I don’t know whether this is a good thing, or a bad thing, but at least he’s agreeing for a different reason. On the question of whether we’ll someday be able to download brains into a computer, I’ve said no for largely procedural reasons: there is no way to capture the state of all the complex molecules (and the simple ions, either) of the brain in any kind of snapshot, and the excuses of the download proponents are ludicrously ignorant of even the current state of biology. John Wilkins says no for a different and interesting reasons: a simulation (and that’s all a computer version of a person could be) is not the thing itself. The map is not the territory. So even surrendering the idea of a high-fidelity transfer and saying that you’ll just develop a model of a brain doesn’t get you anywhere close to solving the problem of immortalizing “me” in a machine.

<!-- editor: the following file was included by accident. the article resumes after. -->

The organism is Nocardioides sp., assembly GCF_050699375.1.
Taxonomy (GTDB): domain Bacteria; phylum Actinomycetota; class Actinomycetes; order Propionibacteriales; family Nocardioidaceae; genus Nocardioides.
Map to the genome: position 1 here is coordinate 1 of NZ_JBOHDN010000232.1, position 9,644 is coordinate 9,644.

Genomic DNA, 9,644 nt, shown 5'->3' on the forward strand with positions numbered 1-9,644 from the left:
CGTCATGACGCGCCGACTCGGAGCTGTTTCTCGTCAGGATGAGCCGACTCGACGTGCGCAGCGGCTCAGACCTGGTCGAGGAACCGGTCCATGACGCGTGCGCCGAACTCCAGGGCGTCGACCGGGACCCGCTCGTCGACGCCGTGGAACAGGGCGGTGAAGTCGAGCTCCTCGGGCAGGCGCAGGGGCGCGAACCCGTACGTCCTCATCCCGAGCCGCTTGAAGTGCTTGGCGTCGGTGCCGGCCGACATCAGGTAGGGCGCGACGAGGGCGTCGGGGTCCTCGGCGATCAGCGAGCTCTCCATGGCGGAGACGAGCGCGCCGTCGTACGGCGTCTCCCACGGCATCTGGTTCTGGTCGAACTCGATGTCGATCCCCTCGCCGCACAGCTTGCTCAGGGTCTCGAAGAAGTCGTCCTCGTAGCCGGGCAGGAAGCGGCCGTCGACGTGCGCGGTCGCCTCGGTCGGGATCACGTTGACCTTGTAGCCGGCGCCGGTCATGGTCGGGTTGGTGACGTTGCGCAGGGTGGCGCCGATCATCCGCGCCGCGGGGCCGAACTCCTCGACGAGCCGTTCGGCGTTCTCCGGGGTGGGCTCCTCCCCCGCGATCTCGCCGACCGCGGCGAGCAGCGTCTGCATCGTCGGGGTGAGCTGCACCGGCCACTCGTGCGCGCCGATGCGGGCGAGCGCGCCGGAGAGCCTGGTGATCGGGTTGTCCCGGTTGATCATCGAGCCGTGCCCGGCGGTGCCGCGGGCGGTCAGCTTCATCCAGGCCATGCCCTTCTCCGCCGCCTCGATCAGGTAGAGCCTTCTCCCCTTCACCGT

Sorry, trans-humanists. I can believe that there can be a post-humanity, but it won’t include us, so I don’t know why you aspire to it. I can sort of imagine an earth transformed by human activities into a warmer, wetter, even more oceanic place that allows more squid to flourish, and it’s even a somewhat attractive future, but it’s not a human transformation.